FIFA to expand World Cup to 48 teams in 2026

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FIFA will expand the World Cup to 48 teams, adding 16 extra nations to the 2026 tournament which is likely to be held in North America.

President Gianni Infantino's favored plan — for 16 three-team groups with the top two advancing to a round of 32 — was unanimously approved Tuesday by the FIFA Council.

It meets Infantino's election pledge of a bigger World Cup, and should help fund promised raises for FIFA's 211 member federations.

With 80 matches instead of 64, FIFA forecasts the equivalent of $1 billion extra income at current rates from broadcasting and sponsor deals, plus ticket sales, compared to $5.5 billion revenue forecast for the 2018 World Cup in Russia.

FIFA projects an increased profit of $640 million despite some extra operating costs and prize money for teams.

FIFA's six continents should find out by May how many extra places they will each get.

UEFA wants 16 European teams at the tournament, which is strongly favored to be played in North America. The CONCACAF region has not hosted the World Cup since the 1994 tournament in the United States.

American, Canadian and Mexican soccer leaders have had informal talks about a co-hosting bid.

Africa and Asia could be winners in a bigger World Cup with up to nine places each. They had only five and four teams, respectively, at the 2014 World Cup in Brazil.

Still, FIFA said it expects the standard of soccer to drop compared to the 32-team format locked in for the next two World Cups in Russia and Qatar.

The "absolute quality" of play, defined by high-ranked teams facing each other most often, is achieved by 32 teams, FIFA acknowledged in a research document sent to members last month. It made 10,000 tournament simulations to reach that conclusion.

Instead, Infantino wants to create fervor and months of anticipation back home in the 16 extra nations which would qualify, some probably making their World Cup debut. FIFA has pointed to Costa Rica, Wales and Iceland as examples of teams which overachieved at recent tournaments.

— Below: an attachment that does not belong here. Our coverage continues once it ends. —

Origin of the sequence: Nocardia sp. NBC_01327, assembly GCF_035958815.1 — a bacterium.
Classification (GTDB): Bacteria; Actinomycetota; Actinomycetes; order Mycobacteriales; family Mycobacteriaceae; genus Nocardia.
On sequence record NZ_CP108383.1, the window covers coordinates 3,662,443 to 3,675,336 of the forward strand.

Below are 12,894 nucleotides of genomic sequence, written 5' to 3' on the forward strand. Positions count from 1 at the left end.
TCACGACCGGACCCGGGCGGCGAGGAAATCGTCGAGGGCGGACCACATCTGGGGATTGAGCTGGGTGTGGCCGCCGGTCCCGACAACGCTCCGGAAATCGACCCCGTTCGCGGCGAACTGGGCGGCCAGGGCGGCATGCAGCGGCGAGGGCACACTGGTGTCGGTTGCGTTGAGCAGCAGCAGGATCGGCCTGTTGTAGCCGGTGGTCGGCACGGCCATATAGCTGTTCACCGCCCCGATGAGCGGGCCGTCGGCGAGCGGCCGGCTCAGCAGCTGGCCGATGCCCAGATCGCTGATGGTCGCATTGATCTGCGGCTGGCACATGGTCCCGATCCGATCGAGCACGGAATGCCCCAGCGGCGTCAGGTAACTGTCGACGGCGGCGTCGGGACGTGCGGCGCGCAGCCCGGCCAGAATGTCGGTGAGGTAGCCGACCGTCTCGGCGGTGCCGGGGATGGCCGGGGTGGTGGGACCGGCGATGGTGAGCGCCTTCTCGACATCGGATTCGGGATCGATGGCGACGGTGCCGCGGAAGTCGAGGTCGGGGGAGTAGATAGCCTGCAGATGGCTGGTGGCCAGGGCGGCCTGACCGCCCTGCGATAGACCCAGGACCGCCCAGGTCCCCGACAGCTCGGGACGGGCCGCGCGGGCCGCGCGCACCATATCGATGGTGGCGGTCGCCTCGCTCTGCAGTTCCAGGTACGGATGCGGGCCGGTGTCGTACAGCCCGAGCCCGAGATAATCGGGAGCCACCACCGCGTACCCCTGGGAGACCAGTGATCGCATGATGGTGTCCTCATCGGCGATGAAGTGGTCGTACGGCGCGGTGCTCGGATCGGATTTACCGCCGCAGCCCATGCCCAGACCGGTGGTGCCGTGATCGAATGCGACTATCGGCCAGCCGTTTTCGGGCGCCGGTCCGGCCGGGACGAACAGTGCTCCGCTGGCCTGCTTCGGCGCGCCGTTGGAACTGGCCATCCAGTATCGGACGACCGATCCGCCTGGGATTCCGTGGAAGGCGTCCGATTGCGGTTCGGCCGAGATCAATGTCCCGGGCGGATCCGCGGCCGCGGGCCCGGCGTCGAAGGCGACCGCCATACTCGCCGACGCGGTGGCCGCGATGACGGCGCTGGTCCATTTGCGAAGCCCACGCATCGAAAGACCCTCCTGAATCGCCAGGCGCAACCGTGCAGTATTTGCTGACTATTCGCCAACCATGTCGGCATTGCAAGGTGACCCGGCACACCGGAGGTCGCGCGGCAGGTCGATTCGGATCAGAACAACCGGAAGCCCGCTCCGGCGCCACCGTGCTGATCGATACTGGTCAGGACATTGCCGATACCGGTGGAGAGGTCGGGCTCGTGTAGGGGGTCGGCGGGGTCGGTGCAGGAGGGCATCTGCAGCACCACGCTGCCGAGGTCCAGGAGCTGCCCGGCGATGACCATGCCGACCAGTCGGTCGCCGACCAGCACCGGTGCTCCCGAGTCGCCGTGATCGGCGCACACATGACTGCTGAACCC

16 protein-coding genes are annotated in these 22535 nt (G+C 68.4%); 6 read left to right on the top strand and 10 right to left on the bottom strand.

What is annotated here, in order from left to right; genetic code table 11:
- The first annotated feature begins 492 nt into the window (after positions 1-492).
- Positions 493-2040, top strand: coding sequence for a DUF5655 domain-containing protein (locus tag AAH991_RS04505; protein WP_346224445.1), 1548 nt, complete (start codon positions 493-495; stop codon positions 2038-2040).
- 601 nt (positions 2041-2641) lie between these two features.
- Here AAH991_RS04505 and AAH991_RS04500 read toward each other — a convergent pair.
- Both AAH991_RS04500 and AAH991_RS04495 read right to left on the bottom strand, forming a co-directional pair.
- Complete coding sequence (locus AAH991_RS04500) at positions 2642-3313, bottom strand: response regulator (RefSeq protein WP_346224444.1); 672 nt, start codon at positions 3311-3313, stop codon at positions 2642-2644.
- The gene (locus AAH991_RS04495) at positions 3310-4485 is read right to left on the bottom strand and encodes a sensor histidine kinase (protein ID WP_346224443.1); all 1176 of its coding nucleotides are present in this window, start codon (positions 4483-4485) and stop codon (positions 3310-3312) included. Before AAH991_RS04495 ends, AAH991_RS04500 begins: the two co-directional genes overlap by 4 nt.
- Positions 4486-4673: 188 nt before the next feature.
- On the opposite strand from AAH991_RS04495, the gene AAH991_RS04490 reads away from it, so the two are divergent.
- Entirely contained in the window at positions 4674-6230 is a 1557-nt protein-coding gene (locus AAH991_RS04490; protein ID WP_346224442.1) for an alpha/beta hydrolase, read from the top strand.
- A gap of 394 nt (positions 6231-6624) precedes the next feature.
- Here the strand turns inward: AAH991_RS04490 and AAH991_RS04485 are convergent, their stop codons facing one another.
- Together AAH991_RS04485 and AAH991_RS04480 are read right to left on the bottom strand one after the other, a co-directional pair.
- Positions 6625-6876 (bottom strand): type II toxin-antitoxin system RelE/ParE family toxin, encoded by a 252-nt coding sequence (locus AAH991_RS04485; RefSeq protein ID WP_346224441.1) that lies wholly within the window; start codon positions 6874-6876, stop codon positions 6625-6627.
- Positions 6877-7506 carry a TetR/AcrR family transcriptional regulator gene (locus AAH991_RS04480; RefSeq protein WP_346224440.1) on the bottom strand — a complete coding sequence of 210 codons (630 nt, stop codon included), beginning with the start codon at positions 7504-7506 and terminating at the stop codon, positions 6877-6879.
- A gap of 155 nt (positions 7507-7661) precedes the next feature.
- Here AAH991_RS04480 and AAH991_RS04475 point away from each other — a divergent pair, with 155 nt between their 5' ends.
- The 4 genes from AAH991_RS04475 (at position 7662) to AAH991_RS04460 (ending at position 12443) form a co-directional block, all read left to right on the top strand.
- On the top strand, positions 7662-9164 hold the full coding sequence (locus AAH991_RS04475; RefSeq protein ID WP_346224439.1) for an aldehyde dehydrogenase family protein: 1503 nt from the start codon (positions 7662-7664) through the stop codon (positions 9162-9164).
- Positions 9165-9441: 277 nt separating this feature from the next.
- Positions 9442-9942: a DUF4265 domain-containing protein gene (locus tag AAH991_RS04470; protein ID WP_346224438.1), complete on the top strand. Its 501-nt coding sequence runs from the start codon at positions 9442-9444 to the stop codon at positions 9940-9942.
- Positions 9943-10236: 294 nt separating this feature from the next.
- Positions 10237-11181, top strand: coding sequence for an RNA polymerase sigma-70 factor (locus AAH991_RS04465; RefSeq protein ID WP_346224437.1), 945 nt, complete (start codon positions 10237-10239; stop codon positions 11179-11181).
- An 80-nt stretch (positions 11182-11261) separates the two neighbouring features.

FIFA must break with soccer tradition to make its new format work after an original 48-team plan — with an opening playoff round sending 16 "one-and-done" teams home early — was unpopular.

Instead, three-team groups will replace the usual groups of four to create simple progress to a knockout bracket. However, it leaves one team idle for final group games and could risk collusion between the other two teams.

FIFA said it could guard against result-rigging by introducing penalty shootouts after group games that end in draws.

Despite the 16 extra games, FIFA believes the current maximum of stadiums needed will stay at the 12 used by Brazil and Russia. However, the demand for more training bases and hotels means developed countries would be better equipped to win future hosting contests.

North America is the strong favorite for 2026 because European and Asian countries are blocked by a FIFA rule excluding continents which hosted either of the two previous tournaments. Russia will host the World Cup next year and Qatar in 2022.

South America has been focused on a centenary tournament including original 1930 host Uruguay, and African nations are seen as lacking existing capacity and unlikely to fund multi-billion dollar infrastructure spending.

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